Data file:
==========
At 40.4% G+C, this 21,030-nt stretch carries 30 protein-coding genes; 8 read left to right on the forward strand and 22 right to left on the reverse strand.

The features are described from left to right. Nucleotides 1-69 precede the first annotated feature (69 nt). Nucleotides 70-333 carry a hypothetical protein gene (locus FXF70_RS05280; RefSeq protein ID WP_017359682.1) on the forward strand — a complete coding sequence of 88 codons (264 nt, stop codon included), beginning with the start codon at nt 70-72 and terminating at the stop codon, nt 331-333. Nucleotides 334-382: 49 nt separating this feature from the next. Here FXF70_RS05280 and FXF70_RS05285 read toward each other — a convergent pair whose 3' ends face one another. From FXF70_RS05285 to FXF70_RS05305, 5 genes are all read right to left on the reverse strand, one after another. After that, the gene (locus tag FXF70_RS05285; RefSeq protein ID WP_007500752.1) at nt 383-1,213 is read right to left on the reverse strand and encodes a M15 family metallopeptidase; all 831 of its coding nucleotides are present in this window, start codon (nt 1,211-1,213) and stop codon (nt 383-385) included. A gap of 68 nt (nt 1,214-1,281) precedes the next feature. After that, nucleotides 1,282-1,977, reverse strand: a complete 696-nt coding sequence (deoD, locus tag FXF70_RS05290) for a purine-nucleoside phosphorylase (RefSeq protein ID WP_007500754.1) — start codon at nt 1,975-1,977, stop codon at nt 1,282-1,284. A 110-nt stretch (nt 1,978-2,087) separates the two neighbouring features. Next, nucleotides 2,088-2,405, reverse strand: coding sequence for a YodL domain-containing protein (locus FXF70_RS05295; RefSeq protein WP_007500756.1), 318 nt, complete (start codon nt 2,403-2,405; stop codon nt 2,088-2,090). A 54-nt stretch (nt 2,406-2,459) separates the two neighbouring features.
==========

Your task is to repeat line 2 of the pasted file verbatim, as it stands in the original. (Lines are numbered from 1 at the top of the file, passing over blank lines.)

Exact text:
The features are described from left to right. Nucleotides 1-69 precede the first annotated feature (69 nt). Nucleotides 70-333 carry a hypothetical protein gene (locus FXF70_RS05280; RefSeq protein ID WP_017359682.1) on the forward strand — a complete coding sequence of 88 codons (264 nt, stop codon included), beginning with the start codon at nt 70-72 and terminating at the stop codon, nt 331-333. Nucleotides 334-382: 49 nt separating this feature from the next. Here FXF70_RS05280 and FXF70_RS05285 read toward each other — a convergent pair whose 3' ends face one another. From FXF70_RS05285 to FXF70_RS05305, 5 genes are all read right to left on the reverse strand, one after another. After that, the gene (locus tag FXF70_RS05285; RefSeq protein ID WP_007500752.1) at nt 383-1,213 is read right to left on the reverse strand and encodes a M15 family metallopeptidase; all 831 of its coding nucleotides are present in this window, start codon (nt 1,211-1,213) and stop codon (nt 383-385) included. A gap of 68 nt (nt 1,214-1,281) precedes the next feature. After that, nucleotides 1,282-1,977, reverse strand: a complete 696-nt coding sequence (deoD, locus tag FXF70_RS05290) for a purine-nucleoside phosphorylase (RefSeq protein ID WP_007500754.1) — start codon at nt 1,975-1,977, stop codon at nt 1,282-1,284. A 110-nt stretch (nt 1,978-2,087) separates the two neighbouring features. Next, nucleotides 2,088-2,405, reverse strand: coding sequence for a YodL domain-containing protein (locus FXF70_RS05295; RefSeq protein WP_007500756.1), 318 nt, complete (start codon nt 2,403-2,405; stop codon nt 2,088-2,090). A 54-nt stretch (nt 2,406-2,459) separates the two neighbouring features.